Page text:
US weapons headed to Ukraine at risk of theft from lax security, IG says
Stars and Stripes September 14, 2023
Weapons and ammunition that U.S. soldiers are moving across Europe and transferring to Ukraine at a logistics site in Poland risk being lost or stolen because security measures aren’t being observed consistently, a Pentagon investigation has found.
In one lapse, a batch of Bradley Fighting Vehicles with machine guns inside was mistakenly left unguarded at the site, according to a Defense Department Inspector General report.
The watchdog agency’s previously classified findings were released publicly on Monday.
American service members transport all of it to depots on NATO’s eastern flank, where it’s transferred to Ukrainian trucks and trains.
The IG investigation focused solely on military aid being handed over at a major Polish logistics hub before it is moved by rail into Ukraine. The location’s name was redacted in the report.
But it also warned that personnel are not consistently adhering to security controls, which exist partly to prevent arms, ammunition and explosives from getting into the hands of criminals and terrorist groups.
The other was a transfer of 14 M2A2 Bradleys, 12 howitzers and seven M992 ammunition carriers from commercial line haul trucks, according to the report.
The noncommissioned officer in charge of the truck convoy was unaware that machine guns were being transported in the Bradleys, the report said.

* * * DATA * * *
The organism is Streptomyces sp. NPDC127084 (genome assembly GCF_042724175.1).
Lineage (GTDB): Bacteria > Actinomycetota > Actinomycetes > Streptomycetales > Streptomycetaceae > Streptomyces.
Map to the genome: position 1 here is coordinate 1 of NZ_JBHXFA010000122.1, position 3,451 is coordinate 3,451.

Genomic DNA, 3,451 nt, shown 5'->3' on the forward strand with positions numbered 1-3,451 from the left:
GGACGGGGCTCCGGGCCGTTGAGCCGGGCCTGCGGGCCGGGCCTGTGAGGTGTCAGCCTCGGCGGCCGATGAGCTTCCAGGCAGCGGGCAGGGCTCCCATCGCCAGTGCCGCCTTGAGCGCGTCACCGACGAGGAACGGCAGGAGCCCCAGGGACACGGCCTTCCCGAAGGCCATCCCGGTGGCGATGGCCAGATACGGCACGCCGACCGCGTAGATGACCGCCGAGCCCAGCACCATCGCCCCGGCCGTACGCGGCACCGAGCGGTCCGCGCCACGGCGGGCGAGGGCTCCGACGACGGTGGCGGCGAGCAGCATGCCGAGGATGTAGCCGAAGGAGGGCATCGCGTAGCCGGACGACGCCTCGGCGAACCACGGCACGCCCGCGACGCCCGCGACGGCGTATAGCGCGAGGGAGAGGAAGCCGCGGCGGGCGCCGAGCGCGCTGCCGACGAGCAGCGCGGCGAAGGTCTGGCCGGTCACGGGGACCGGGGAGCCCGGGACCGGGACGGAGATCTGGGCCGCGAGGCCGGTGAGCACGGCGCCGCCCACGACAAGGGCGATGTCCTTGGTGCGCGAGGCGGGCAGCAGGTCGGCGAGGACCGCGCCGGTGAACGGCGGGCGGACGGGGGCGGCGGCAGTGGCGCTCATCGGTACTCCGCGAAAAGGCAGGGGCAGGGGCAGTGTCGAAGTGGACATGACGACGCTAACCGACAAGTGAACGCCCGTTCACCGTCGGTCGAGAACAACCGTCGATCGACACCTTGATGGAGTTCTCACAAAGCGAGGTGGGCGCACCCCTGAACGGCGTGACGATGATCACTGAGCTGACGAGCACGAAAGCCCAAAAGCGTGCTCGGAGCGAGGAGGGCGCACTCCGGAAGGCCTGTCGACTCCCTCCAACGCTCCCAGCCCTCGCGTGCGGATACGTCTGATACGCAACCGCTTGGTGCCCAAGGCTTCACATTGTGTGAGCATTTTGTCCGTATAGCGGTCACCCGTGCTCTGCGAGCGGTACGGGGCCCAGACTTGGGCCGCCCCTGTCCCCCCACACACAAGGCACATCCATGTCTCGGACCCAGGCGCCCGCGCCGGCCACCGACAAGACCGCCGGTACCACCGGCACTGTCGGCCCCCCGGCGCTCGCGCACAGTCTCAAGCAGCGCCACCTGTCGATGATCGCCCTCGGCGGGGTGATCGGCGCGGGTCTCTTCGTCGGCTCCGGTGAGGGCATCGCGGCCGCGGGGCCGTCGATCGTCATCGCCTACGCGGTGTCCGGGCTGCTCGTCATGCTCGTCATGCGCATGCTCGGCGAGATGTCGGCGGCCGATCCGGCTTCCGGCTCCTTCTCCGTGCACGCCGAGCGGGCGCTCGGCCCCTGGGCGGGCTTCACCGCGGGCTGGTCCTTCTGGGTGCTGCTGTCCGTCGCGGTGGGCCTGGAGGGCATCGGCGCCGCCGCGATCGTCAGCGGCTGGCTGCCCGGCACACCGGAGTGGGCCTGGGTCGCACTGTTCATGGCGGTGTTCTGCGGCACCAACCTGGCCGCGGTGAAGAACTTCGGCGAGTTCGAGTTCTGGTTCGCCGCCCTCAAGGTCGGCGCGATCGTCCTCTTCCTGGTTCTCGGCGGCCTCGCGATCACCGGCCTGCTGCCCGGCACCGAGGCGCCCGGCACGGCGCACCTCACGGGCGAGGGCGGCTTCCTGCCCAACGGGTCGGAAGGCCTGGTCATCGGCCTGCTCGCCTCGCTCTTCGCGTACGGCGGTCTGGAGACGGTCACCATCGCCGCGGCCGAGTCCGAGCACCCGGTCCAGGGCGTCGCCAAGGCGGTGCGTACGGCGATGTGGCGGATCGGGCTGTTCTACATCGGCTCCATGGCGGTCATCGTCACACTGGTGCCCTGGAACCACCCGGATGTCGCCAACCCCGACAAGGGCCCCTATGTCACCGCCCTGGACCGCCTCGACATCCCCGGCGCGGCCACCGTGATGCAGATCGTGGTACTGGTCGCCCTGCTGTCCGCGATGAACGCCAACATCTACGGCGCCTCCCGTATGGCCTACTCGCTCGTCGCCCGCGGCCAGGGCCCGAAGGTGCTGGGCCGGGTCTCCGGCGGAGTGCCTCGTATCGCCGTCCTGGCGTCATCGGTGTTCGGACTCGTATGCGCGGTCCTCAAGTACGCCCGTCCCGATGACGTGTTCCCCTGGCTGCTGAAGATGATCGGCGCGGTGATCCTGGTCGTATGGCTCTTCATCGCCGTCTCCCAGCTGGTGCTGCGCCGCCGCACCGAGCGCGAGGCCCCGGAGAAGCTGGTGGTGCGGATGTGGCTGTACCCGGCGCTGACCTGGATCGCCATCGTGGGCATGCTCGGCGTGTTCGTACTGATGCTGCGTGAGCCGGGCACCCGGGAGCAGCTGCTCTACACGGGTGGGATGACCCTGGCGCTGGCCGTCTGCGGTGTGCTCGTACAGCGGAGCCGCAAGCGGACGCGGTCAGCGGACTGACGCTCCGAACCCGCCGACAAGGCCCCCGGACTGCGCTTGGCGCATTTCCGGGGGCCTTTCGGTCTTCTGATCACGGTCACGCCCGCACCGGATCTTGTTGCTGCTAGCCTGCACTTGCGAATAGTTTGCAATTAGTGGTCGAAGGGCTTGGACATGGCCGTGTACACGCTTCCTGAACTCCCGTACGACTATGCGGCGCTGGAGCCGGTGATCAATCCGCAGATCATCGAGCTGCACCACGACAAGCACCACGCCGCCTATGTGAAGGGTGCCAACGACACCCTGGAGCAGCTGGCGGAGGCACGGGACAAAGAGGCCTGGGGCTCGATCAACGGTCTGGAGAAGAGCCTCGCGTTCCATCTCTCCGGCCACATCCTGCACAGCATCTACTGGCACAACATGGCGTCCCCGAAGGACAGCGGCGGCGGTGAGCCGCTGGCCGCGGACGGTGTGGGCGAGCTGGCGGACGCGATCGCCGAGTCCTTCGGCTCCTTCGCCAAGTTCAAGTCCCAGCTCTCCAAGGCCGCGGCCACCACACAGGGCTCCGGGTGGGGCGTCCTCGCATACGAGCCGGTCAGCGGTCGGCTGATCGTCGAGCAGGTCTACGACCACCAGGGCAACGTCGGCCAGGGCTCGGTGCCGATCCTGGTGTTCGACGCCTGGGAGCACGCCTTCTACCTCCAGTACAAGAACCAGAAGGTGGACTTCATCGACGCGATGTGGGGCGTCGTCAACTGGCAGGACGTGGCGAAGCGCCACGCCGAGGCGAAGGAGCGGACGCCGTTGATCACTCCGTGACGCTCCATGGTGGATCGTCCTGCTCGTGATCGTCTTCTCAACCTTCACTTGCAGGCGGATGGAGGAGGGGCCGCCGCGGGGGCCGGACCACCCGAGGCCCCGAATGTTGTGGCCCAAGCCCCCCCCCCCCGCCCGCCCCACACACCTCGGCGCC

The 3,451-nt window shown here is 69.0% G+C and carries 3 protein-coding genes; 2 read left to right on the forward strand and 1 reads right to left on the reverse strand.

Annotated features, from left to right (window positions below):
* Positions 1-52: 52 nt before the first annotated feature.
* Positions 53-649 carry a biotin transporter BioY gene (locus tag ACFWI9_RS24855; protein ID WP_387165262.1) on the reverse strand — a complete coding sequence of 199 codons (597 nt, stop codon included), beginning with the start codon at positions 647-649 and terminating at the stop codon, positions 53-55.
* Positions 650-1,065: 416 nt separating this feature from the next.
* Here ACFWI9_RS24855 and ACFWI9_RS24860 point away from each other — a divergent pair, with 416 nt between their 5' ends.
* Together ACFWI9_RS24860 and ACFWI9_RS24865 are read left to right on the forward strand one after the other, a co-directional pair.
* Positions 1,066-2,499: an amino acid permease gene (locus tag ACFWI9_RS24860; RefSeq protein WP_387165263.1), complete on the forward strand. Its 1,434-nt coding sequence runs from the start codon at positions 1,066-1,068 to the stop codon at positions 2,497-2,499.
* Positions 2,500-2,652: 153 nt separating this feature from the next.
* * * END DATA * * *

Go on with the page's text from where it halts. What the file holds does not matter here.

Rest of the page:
The officer told investigators that the team had not verified the cargo before departing from an installation in Mannheim, Germany, and therefore could not account for the weapons by serial number, which is required by protocol.
Military guards who arrived with some of the Bradleys at the railyard remained with the equipment overnight but returned to their home station the following morning, “leaving no armed guards to maintain surveillance and checks on these vehicles containing weapons,” which is also against protocol, the investigators found.
Two Polish police officers in a van were seen patrolling the site as part of the railyard’s normal security, and nothing was reported missing, according to the report.
But in June, several boxes of ammunition were stolen from a train without the guard force’s knowledge. Although that incident was outside the scope of the inspector general’s investigation, it nevertheless illustrates the vulnerability of sensitive weapons and ammunition to theft, the report said.
Meanwhile on Tuesday, the DOD Inspector General announced the arrival of a senior official at the U.S. Embassy in Kyiv and said more staffers will soon be sent to monitor U.S. security assistance to Ukraine.
It marks the first time the watchdog agency will have personnel based in the county since Russia’s full-scale invasion.